Chancellor Philip Hammond has announced the government will be investing an extra £2.3bn in R&D.
In his budget statement Hammond said a new tech business was started every hour in the UK and the “world is on the brink of a technological revolution”.
“For the first time in decades Britain is at the forefront of this revolution,” he said. “We must invest to secure that bright future for Britain.”
Hammond said £500m would be invested in 5G networks, fibre broadband and artificial intelligence, while £1bn of discounted lending would be made available for infrastructure. Some £400,000 will be invested in electric car charging infrastructure and £1.7bn will be set aside in a “transforming cities fund”.
The chancellor said fuel duty would continue to be frozen while vehicle excise duty for older diesel cars, but not vans and lorries, would increase from next April. He said proceeds from this move would fund a new £220m clean air fund to support local air quality plans.
Hammond said the minimum wage would rise from £7.50 to £7.83 from next April, while 600,000 new jobs would be created by 2022. But he said productivity performance “continues to disappoint”.
The chancellor said GDP growth was expected to fall steadily from 1.5% this year to 1.3% in 2019-20 before climbing to 1.6% in 2022. Inflation will be 3% this quarter.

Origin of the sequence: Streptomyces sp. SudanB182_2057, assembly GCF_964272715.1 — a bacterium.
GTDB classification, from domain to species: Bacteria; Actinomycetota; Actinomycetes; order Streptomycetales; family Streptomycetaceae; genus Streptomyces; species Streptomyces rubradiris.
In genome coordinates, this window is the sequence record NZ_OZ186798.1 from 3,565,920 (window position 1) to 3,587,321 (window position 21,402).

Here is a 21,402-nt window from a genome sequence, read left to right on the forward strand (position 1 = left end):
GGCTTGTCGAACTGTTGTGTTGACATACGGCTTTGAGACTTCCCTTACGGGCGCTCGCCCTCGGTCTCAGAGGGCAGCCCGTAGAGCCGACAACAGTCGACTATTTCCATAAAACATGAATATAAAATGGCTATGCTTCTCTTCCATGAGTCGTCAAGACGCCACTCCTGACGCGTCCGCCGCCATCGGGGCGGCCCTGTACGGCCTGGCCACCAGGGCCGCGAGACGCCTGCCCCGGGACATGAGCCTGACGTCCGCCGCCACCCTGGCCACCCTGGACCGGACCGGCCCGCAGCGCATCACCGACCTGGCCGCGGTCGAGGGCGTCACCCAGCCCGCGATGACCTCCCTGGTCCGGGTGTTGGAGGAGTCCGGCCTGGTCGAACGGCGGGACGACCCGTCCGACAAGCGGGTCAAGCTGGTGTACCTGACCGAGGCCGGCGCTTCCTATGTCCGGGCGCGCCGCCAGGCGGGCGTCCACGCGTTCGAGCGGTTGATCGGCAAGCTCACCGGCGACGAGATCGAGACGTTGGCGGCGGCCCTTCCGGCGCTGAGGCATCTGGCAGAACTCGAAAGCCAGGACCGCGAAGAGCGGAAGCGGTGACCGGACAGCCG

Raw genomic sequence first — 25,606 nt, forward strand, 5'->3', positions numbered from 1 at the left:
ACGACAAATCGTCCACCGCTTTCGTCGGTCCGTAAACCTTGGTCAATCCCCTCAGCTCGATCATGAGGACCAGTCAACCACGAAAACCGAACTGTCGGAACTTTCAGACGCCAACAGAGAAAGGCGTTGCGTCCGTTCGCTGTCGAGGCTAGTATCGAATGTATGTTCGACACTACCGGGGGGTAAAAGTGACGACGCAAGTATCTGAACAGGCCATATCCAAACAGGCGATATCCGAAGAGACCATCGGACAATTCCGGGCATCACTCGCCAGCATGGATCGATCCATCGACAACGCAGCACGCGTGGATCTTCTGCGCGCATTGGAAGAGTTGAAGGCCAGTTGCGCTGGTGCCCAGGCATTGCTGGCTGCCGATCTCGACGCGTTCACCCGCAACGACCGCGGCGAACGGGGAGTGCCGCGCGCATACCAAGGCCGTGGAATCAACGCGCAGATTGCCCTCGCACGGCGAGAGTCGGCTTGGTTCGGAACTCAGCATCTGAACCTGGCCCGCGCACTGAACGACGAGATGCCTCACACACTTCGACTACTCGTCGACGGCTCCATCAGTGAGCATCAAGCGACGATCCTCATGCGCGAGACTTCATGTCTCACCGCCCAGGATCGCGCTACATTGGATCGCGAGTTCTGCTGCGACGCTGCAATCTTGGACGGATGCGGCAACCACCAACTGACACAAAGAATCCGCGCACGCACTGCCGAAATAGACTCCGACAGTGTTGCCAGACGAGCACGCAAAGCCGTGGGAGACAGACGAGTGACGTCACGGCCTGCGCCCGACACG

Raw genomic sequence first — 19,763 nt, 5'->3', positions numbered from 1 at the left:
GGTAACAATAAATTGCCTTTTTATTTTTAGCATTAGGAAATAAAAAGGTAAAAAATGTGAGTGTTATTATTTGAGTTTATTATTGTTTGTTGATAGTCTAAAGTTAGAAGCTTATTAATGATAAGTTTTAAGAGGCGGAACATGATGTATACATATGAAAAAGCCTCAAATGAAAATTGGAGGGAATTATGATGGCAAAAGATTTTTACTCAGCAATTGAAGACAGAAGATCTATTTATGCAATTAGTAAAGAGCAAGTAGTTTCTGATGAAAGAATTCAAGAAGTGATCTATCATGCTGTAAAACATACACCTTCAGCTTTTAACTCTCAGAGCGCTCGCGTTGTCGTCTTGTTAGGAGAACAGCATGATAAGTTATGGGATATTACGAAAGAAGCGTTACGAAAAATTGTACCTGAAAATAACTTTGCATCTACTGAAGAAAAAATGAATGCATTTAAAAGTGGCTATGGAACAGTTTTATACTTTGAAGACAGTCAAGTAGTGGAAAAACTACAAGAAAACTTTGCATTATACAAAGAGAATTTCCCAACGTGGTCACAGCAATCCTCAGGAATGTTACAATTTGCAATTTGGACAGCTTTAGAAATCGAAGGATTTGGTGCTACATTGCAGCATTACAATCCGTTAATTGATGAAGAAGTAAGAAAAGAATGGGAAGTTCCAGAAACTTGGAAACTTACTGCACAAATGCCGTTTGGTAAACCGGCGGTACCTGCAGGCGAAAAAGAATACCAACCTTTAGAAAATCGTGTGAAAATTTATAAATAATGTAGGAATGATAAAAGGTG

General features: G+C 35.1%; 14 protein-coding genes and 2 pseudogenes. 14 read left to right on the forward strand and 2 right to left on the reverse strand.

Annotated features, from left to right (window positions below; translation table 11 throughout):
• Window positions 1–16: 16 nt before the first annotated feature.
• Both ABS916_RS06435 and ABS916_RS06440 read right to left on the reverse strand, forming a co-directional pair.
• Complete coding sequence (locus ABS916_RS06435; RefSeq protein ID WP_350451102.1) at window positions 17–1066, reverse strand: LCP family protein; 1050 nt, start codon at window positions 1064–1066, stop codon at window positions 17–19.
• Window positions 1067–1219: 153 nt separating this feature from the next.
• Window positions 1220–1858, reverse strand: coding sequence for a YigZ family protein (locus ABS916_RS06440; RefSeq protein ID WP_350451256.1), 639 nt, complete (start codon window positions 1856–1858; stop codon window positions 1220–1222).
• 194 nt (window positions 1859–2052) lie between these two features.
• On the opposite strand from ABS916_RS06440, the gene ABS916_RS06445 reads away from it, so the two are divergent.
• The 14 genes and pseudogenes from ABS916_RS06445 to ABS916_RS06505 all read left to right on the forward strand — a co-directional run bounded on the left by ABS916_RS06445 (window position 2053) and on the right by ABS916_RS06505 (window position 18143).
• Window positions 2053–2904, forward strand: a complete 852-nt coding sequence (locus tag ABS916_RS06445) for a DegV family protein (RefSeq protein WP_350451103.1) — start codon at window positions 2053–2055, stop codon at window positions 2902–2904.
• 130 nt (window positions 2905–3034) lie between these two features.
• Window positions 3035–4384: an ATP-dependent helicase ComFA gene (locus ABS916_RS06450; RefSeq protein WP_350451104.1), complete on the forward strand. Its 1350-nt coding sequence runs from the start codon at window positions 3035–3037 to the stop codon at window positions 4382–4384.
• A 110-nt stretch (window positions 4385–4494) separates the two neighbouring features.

He said debt as a ratio of GDP would peak this year at 86.5% before falling to 79.1% in 2022-23. Borrowing will be £49.9bn this year, dropping to £25.6bn in 2022-23.
Hammond said £700m had been invested in Brexit preparations and a further £3bn had been earmarked for the next two years. “I stand ready to allocate further funds if needed,” he said, adding that negotiations with the EU were in a “critical phase”.
Ben Jackson, chief executive at early payment provider Oxygen Finance, said: “With limited cheer on offer for public sector finance chiefs in today’s budget, they will be facing increased pressure to maximise their limited funds. Procurement is one area with enormous potential to deliver both improved efficiency and bottom line savings.”
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